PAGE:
In a landmark case following the release of a PETA exposé, at least six shearers were charged with a minimum of 70 counts of cruelty to animals for the first time in history. The exposé documented that wool industry workers in Australia beat scared sheep in the face with electric clippers and punched and stomped on their heads and necks. The first five defendants pleaded guilty. The first to be sentenced was banned from shearing or being in charge of farmed animals for two years.
Global reaction to PETA’s video exposé has been a firestorm of outrage—industry groups and politicians condemned the documented behavior, and officials on two continents have opened investigations.
The Shearing Contractors’ Association of Australia announced that it is “appalled by the footage” and “applauds the investigation.” WoolProducers Australia President Geoff Fisken said the behavior shown in the video was “unacceptable and unsupportable.” “We are shocked and appalled by the footage,” he said in a statement. Mick Keogh, executive director of the Australian Farm Institute, wrote that “perhaps the very best thing that could happen in response to the PETA footage is for the responsible sheep owners and shearers to be successfully prosecuted.” Ian Feldtmann, livestock president of the Victorian Farmers Federation, wrote that he was “sickened” by the footage and is “glad to hear … governments have launched animal welfare investigations in response to PETA’s footage.” One Australian shearing contractor said, “That video is disgusting and those people should be prosecuted.”
The Royal Society for the Prevention of Cruelty to Animals Australia confirmed that the suspects “will be investigated” for potential violations of the New South Wales and South Australia cruelty-to-animals statutes, and the Department of Environment and Primary Industries is investigating the matter in Victoria.
Sen. Lee Rhiannon of New South Wales rejected Australian Agriculture Minister Barnaby Joyce’s criticisms of the exposé, calling his attack “crude” and stating that Joyce “should be working … to improve animal welfare instead of protecting perpetrators of animal cruelty.” Australian Capital Territory Primary Industries Minister Shane Rattenbury added that the video showed “senseless brutality” and said that Joyce “toed a dangerous line between condemning the illegal conduct of some, and encouraging others to keep their abuse and their cruelty behind closed doors. Barnaby Joyce needs to stop blame shifting.”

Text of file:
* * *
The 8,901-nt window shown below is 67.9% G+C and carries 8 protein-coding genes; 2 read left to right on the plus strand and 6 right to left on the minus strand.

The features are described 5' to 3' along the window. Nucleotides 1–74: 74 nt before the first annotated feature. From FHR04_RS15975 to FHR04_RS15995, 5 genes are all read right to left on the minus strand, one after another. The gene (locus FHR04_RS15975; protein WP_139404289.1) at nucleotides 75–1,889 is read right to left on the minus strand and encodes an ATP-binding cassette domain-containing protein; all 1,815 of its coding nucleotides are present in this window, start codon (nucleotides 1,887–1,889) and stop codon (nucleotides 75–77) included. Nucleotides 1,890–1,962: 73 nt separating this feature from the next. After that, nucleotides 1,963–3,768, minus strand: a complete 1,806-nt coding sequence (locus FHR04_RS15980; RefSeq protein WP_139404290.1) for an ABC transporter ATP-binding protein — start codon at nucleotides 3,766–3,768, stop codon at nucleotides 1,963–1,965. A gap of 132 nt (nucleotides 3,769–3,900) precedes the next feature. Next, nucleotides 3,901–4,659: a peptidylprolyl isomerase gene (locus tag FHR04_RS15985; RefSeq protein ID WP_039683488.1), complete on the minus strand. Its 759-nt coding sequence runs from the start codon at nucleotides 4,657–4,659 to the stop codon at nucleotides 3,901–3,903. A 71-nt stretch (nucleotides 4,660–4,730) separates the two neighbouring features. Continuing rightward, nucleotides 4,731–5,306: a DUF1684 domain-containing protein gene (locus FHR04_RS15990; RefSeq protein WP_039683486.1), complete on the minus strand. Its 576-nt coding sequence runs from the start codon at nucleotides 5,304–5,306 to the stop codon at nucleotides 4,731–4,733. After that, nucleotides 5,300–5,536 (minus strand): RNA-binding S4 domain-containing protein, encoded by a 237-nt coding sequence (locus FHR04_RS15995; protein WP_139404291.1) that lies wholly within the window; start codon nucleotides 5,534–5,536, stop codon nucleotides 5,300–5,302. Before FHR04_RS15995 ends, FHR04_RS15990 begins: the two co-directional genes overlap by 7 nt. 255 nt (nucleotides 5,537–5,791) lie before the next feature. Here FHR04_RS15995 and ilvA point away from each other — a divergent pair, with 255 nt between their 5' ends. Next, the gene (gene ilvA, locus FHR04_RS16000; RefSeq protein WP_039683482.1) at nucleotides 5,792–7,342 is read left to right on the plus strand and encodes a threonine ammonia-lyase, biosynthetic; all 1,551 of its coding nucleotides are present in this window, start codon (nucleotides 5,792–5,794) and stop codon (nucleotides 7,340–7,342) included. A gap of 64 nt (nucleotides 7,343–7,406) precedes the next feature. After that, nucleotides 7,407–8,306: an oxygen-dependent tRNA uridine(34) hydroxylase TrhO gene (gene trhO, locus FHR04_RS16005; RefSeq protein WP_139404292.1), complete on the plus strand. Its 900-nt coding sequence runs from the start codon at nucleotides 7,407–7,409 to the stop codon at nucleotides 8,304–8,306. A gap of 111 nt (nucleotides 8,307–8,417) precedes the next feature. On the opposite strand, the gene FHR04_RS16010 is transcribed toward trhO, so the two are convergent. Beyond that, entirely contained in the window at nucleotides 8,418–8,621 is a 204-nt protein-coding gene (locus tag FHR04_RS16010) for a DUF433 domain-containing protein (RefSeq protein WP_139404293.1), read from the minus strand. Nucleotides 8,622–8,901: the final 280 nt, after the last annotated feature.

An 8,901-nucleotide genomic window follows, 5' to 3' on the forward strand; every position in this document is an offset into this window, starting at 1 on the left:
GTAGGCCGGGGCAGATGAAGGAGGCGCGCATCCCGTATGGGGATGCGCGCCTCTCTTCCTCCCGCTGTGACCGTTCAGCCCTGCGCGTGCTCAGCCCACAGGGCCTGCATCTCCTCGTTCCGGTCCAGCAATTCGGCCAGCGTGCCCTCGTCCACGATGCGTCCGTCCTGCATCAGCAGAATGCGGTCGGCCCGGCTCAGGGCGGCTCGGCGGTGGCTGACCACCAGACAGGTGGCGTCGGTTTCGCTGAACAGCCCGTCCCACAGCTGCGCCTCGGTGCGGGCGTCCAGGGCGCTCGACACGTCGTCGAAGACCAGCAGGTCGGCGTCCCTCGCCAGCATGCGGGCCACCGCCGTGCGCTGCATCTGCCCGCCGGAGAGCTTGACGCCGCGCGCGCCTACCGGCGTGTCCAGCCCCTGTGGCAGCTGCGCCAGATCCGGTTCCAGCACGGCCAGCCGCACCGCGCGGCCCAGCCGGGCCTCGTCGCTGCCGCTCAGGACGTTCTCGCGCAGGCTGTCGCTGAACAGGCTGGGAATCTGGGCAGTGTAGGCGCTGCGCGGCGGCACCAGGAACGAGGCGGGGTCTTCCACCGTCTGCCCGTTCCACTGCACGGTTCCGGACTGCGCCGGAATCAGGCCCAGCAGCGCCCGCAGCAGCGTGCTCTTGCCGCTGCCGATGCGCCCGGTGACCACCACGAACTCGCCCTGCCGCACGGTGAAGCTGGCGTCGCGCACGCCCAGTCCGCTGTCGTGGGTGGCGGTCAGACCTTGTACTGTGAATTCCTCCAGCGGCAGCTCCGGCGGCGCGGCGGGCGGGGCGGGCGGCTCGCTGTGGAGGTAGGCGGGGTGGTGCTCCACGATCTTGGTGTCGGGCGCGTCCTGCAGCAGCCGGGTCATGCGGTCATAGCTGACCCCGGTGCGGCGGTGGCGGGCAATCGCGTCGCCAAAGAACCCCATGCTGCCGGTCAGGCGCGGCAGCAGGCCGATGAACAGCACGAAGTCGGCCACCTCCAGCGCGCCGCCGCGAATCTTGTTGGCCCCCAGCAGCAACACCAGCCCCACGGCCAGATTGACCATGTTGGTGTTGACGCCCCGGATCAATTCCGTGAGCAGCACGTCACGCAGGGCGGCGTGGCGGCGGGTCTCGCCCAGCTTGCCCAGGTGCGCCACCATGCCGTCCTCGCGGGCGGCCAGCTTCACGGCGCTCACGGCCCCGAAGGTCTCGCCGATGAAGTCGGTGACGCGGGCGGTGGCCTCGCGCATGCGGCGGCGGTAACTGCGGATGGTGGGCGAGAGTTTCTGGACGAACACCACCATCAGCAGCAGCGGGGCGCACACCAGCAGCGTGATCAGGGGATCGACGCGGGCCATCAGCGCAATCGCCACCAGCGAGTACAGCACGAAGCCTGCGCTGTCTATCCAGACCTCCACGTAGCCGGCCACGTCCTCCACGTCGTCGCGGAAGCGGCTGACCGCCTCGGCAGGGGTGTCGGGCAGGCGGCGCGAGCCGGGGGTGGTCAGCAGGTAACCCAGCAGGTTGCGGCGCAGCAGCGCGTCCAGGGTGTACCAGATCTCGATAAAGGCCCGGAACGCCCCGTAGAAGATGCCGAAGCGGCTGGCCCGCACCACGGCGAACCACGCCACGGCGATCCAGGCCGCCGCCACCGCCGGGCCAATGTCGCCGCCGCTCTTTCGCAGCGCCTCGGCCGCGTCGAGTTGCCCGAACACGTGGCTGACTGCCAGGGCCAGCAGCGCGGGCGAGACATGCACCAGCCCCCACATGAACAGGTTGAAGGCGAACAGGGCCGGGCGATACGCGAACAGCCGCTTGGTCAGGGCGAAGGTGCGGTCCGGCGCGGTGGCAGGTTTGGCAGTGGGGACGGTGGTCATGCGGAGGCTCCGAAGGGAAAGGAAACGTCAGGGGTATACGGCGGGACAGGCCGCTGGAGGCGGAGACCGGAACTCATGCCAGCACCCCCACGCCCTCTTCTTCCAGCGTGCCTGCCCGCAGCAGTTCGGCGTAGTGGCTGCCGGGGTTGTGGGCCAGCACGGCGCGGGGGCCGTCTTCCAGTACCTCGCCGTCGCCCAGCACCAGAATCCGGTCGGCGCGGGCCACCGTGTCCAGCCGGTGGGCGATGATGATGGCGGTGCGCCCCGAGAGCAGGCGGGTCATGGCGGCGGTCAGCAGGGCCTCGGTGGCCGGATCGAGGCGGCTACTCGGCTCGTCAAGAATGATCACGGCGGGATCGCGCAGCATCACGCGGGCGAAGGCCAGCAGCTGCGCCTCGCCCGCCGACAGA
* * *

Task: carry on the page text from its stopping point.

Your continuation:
Joyce announced that “the Australian Government does not … condone the mistreatment of animals.” “I am confident this will be investigated appropriately,” he wrote on his website. “There is no doubt these images are disturbing.”
In the U.S., numerous law-enforcement investigations are underway in Wyoming and Colorado, where Moffat County Sheriff Tim Jantz said that the video “is highly concerning and we are taking it very seriously.” “If our investigation shows it is warranted, we will file any appropriate criminal charges,” he said.
An American Sheep Industry Association representative stated, “Rough handling of animals that might result in the injury of a sheep is … unacceptable .… Kicking, throwing and poking the eyes of sheep are also unacceptable practices.” The executive director of the Colorado Wool Growers Association joined PETA’s call for prosecution and said of the video, “Everything about that was wrong.” The executive director of the Wyoming Wool Growers Association added, “We do not condone or support the actions of anyone that results in the abuse of sheep.”